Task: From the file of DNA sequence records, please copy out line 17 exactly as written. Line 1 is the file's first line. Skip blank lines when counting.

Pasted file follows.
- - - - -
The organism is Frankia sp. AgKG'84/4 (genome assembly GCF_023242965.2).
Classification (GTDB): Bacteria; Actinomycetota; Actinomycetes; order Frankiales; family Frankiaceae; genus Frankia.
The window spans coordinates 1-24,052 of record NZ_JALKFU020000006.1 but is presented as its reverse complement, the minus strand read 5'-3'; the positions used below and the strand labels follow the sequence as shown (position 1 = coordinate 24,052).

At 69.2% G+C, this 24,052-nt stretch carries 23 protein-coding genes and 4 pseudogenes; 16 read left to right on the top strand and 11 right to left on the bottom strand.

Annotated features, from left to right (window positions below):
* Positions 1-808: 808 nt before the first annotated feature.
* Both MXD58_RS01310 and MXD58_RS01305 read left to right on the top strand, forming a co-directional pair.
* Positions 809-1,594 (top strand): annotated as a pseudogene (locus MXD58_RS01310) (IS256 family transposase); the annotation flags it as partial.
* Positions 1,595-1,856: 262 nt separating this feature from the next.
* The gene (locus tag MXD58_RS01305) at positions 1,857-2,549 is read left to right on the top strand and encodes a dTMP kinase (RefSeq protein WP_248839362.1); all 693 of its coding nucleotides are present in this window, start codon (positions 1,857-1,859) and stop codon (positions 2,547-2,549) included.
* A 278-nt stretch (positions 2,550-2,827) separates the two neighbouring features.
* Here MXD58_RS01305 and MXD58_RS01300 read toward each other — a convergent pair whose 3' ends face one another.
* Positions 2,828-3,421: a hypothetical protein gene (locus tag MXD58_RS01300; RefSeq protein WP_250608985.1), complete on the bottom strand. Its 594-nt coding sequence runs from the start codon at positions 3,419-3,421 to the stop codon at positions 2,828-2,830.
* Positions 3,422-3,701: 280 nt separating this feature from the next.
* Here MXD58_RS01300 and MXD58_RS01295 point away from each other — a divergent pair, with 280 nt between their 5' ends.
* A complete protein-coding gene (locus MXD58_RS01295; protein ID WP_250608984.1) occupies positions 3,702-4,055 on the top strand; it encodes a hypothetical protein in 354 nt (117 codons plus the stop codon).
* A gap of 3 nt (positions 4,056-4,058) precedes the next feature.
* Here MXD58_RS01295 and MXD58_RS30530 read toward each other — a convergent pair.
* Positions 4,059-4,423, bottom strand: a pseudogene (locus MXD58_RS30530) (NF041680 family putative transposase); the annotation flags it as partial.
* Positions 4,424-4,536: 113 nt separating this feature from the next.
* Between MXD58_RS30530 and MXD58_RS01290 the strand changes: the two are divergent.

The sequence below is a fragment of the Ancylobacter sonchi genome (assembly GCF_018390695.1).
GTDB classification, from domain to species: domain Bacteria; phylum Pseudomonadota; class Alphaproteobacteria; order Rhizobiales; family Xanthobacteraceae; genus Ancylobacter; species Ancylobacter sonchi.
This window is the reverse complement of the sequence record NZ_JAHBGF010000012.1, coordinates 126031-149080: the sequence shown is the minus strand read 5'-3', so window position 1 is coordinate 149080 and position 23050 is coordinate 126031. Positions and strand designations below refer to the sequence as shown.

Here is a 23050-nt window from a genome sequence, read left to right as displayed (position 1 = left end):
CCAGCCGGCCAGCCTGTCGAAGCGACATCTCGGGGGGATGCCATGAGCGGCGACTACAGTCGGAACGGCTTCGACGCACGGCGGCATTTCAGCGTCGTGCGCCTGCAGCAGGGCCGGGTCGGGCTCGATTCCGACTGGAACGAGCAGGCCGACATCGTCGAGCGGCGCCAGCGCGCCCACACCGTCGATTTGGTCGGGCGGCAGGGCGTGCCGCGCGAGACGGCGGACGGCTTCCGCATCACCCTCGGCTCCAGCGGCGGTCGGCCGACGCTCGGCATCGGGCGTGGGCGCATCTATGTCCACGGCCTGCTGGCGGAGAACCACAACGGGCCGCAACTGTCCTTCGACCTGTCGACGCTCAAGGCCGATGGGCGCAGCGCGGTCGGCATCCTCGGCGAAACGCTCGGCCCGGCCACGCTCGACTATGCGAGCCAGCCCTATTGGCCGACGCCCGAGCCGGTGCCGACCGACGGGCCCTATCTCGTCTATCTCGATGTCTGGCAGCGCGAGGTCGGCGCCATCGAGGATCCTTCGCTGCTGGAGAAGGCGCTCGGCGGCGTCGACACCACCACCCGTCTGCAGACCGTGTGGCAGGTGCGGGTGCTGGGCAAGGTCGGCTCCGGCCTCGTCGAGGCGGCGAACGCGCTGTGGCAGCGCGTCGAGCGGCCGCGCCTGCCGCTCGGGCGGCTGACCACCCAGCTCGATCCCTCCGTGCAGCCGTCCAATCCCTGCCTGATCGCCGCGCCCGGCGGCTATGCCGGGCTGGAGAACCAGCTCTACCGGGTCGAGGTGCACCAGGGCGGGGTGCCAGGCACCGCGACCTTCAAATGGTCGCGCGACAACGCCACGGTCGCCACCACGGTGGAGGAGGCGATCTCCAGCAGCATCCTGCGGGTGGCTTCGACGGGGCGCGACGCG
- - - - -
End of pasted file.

* A gap of 3 nt (positions 4,056-4,058) precedes the next feature.